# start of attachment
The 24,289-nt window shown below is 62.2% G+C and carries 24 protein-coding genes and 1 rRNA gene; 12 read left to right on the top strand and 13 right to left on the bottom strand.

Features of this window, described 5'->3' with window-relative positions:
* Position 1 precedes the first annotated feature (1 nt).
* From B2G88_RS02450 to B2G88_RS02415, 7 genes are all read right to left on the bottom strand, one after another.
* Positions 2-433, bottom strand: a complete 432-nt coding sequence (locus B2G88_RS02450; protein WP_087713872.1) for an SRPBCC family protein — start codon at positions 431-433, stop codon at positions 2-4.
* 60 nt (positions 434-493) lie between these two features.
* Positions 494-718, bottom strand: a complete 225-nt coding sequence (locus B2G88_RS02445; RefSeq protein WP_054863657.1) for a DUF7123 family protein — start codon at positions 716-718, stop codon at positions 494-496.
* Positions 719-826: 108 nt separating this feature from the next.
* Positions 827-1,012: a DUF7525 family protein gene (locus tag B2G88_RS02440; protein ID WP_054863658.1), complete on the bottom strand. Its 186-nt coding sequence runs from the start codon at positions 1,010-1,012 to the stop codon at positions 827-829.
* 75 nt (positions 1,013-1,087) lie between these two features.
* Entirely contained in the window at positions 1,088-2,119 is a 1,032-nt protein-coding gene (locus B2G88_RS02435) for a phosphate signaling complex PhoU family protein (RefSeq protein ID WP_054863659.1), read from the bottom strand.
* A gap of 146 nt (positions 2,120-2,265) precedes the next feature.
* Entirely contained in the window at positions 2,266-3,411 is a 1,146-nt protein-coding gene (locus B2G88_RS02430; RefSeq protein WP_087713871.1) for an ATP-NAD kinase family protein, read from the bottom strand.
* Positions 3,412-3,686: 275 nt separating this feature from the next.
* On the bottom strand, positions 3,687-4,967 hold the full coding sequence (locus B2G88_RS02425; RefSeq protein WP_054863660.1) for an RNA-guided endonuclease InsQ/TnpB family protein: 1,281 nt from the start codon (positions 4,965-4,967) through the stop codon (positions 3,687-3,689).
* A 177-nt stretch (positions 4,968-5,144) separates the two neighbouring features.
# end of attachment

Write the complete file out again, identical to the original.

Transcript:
The 24,289-nt window shown below is 62.2% G+C and carries 24 protein-coding genes and 1 rRNA gene; 12 read left to right on the top strand and 13 right to left on the bottom strand.

Features of this window, described 5'->3' with window-relative positions:
* Position 1 precedes the first annotated feature (1 nt).
* From B2G88_RS02450 to B2G88_RS02415, 7 genes are all read right to left on the bottom strand, one after another.
* Positions 2-433, bottom strand: a complete 432-nt coding sequence (locus B2G88_RS02450; protein WP_087713872.1) for an SRPBCC family protein — start codon at positions 431-433, stop codon at positions 2-4.
* 60 nt (positions 434-493) lie between these two features.
* Positions 494-718, bottom strand: a complete 225-nt coding sequence (locus B2G88_RS02445; RefSeq protein WP_054863657.1) for a DUF7123 family protein — start codon at positions 716-718, stop codon at positions 494-496.
* Positions 719-826: 108 nt separating this feature from the next.
* Positions 827-1,012: a DUF7525 family protein gene (locus tag B2G88_RS02440; protein ID WP_054863658.1), complete on the bottom strand. Its 186-nt coding sequence runs from the start codon at positions 1,010-1,012 to the stop codon at positions 827-829.
* 75 nt (positions 1,013-1,087) lie between these two features.
* Entirely contained in the window at positions 1,088-2,119 is a 1,032-nt protein-coding gene (locus B2G88_RS02435) for a phosphate signaling complex PhoU family protein (RefSeq protein ID WP_054863659.1), read from the bottom strand.
* A gap of 146 nt (positions 2,120-2,265) precedes the next feature.
* Entirely contained in the window at positions 2,266-3,411 is a 1,146-nt protein-coding gene (locus B2G88_RS02430; RefSeq protein WP_087713871.1) for an ATP-NAD kinase family protein, read from the bottom strand.
* Positions 3,412-3,686: 275 nt separating this feature from the next.
* On the bottom strand, positions 3,687-4,967 hold the full coding sequence (locus B2G88_RS02425; RefSeq protein WP_054863660.1) for an RNA-guided endonuclease InsQ/TnpB family protein: 1,281 nt from the start codon (positions 4,965-4,967) through the stop codon (positions 3,687-3,689).
* A 177-nt stretch (positions 4,968-5,144) separates the two neighbouring features.